Of course, joy! Being a parent has its share of surprises, too, something most of us could not appreciate until we begin the journey.
One of the surprises is the depth of love one feels towards their child.
Most of us have experienced love and friendship, love for our parents, other family members, and our spouses. Our love for other individuals can ebb and flow in its intensity, but the intensity of love one feels for a child is hard to describe until actually having experienced it. Along with that deep, almost overwhelming love, many other surprising feelings can occur because of the depth with which we experience them.
Diane Wagenhals, Program Director, Master Trainer, Curricula Writer, Researcher, Mother and Grandmother
It can be helpful to realize that one of the emotions parents often feel as their children grow is that of grief. Any parent who hears the song Sunrise, Sunset from Fiddler on the Roof is usually brought to the kind of tears that catch you off guard and have your throat constricting with sobs emanating from your heart.
[The song begins “Is this the little girl I carried? Is this a little boy at play? I don’t remember getting older. When did they? When did she get to be a beauty? When did he grow to be so tall? Wasn’t yesterday when they were small? Sunrise, sunset quickly go the days. Seedlings turn overnight to sunflowers, blossoming even as they gaze.”]
In the late 1990s, Judy Viorst wrote a best-selling book: Necessary Losses: The Loves, Illusions, Dependencies, and Impossible Expectations That All of Us Have To Give up in Order to Grow. This woke readers up to the idea that losses are more than what we experience when someone dies; losses occur in so many other ways and are just as deserving of the respect we give when we lose somebody through death.
Dr. Elisabeth Kubler Ross wrote in her classic book, Grief and Grieving, about the five stages of grieving: denial, anger, bargaining, depression and acceptance. Sometimes as our children transition from one stage to another, we can experience each of these stages. We sometimes struggle to accept that our sweet, cooing, affectionate baby becomes a much more independent, sometimes defiant toddler, or our school-aged child becomes old enough to get on the school bus or walk to school one day, leaving us with a literal and emotional emptiness.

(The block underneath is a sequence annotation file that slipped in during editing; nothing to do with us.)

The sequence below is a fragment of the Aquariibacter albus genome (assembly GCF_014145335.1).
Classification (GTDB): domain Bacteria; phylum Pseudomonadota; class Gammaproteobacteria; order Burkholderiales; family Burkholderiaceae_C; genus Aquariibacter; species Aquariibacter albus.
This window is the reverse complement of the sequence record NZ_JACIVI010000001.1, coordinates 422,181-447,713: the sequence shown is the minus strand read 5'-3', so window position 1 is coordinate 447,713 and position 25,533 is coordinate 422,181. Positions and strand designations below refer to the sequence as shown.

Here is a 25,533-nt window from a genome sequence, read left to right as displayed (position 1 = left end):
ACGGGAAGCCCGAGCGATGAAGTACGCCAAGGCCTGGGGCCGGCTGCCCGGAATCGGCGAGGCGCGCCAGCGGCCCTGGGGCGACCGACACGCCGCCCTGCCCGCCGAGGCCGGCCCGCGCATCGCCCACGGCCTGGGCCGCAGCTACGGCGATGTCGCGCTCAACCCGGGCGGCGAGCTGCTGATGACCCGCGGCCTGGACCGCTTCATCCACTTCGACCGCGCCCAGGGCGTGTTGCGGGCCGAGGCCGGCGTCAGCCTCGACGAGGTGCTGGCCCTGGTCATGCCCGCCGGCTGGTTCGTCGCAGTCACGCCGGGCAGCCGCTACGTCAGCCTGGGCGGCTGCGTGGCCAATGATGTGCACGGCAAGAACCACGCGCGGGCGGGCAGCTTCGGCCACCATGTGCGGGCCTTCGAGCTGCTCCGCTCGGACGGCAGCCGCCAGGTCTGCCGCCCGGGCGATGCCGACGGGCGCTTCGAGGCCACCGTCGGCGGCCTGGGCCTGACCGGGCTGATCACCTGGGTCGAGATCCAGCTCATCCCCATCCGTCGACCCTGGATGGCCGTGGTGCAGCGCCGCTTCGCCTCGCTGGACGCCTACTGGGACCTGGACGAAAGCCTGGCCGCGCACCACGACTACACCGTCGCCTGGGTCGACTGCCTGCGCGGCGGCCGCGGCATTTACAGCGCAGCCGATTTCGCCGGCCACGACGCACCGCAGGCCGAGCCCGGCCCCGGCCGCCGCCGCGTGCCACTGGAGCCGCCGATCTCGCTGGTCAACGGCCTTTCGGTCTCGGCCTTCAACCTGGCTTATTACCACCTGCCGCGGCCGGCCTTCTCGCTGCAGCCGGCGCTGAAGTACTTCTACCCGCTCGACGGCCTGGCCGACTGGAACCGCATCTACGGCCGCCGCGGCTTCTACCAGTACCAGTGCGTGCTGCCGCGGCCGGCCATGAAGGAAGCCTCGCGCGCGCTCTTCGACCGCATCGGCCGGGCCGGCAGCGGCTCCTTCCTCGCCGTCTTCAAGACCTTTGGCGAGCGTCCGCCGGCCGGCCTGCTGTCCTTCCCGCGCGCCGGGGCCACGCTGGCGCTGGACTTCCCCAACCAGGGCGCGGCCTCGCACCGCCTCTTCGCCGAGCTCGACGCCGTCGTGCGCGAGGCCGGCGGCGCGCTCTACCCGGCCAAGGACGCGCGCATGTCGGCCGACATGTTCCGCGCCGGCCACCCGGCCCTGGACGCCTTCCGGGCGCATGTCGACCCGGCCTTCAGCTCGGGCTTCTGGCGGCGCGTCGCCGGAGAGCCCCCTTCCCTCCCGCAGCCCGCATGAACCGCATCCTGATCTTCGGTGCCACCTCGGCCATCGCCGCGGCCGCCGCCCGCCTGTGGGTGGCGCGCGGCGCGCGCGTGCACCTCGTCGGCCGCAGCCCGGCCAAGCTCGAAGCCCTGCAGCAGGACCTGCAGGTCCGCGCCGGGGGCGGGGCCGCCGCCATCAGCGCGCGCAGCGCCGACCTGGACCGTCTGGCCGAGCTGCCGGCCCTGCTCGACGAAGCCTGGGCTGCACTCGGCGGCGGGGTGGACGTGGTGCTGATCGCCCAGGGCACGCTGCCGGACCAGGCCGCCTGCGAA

Some of us who have had children leave home to embark on their own lives appreciate that becoming an “empty nester” brings with it a blend of celebration, gratitude, excitement for our child and then the deep sadness that comes from knowing this season of life as we knew it is over.
Seasons of childhood
I know that as I moved through the seasons of my children’s childhoods, there were many times when I wanted to deny they were actually no longer in a particular stage, especially when it was one of those very sweet stages.
I sometimes felt angry that my child had passed a stage—which doesn’t make sense, because my child wasn’t choosing to get older. Nonetheless, there can be almost a feeling of betrayal and then an illogical bargaining with a child, “Please stop growing!” (Maybe this is why adults sometimes like the story of Peter Pan more than their children do!)
The depression parents feel as children move through their childhoods can be very real and often goes unacknowledged. The assumption is everyone is so happy to see children growing up healthy and strong, which is true.
At the same time, being able to acknowledge the grief attached to growth can free parents to experience their grieving processes in healthy ways as they acknowledge the many feelings associated with their grieving. Just as it is important for children to learn that they can be ambivalent at times—meaning they can have more than one feeling at the same time—it is also important for parents to know it is normal and healthy to have a sense of loss, and therefore, the need to grieve as their children grow.
Being able to share this with other parents can be extremely helpful, because we as human beings need the opportunities to come together when we feel sorrow as well as when we feel joy.
Invitation to reflect:
- As a parent, what have you noticed about your feelings as you move through the many stages of childhood? Have you noticed the range from joy to confusion to grief?
- To what extent have you allowed yourself the freedom to grieve as your child leaves the particular stage and moves on to the next one?
Diane Wagenhals, Director of Institute for Professional Education and Development, Lakeside Educational Network